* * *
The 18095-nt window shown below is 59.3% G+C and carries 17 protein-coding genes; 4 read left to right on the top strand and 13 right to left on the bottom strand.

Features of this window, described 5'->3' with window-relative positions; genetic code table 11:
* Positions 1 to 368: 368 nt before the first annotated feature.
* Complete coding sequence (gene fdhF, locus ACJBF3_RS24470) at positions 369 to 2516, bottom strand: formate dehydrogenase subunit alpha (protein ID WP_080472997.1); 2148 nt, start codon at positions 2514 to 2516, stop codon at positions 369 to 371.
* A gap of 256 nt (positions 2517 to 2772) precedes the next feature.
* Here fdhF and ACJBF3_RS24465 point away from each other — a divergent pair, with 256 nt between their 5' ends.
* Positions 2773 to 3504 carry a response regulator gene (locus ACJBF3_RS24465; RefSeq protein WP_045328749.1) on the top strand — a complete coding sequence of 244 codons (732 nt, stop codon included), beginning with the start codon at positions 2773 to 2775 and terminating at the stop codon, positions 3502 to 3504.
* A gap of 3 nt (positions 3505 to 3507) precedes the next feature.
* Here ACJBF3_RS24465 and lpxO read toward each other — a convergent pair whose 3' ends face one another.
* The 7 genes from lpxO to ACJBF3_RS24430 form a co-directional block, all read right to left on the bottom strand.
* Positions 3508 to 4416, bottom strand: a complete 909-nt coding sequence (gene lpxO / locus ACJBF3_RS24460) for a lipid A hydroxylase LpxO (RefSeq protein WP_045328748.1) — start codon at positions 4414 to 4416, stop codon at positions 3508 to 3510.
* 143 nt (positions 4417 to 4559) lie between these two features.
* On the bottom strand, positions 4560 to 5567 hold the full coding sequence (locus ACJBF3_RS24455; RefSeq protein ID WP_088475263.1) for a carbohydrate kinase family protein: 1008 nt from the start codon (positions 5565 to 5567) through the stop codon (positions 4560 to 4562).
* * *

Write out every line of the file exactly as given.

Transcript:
The 18095-nt window shown below is 59.3% G+C and carries 17 protein-coding genes; 4 read left to right on the top strand and 13 right to left on the bottom strand.

Features of this window, described 5'->3' with window-relative positions; genetic code table 11:
* Positions 1 to 368: 368 nt before the first annotated feature.
* Complete coding sequence (gene fdhF, locus ACJBF3_RS24470) at positions 369 to 2516, bottom strand: formate dehydrogenase subunit alpha (protein ID WP_080472997.1); 2148 nt, start codon at positions 2514 to 2516, stop codon at positions 369 to 371.
* A gap of 256 nt (positions 2517 to 2772) precedes the next feature.
* Here fdhF and ACJBF3_RS24465 point away from each other — a divergent pair, with 256 nt between their 5' ends.
* Positions 2773 to 3504 carry a response regulator gene (locus ACJBF3_RS24465; RefSeq protein WP_045328749.1) on the top strand — a complete coding sequence of 244 codons (732 nt, stop codon included), beginning with the start codon at positions 2773 to 2775 and terminating at the stop codon, positions 3502 to 3504.
* A gap of 3 nt (positions 3505 to 3507) precedes the next feature.
* Here ACJBF3_RS24465 and lpxO read toward each other — a convergent pair whose 3' ends face one another.
* The 7 genes from lpxO to ACJBF3_RS24430 form a co-directional block, all read right to left on the bottom strand.
* Positions 3508 to 4416, bottom strand: a complete 909-nt coding sequence (gene lpxO / locus ACJBF3_RS24460) for a lipid A hydroxylase LpxO (RefSeq protein WP_045328748.1) — start codon at positions 4414 to 4416, stop codon at positions 3508 to 3510.
* 143 nt (positions 4417 to 4559) lie between these two features.
* On the bottom strand, positions 4560 to 5567 hold the full coding sequence (locus ACJBF3_RS24455; RefSeq protein ID WP_088475263.1) for a carbohydrate kinase family protein: 1008 nt from the start codon (positions 5565 to 5567) through the stop codon (positions 4560 to 4562).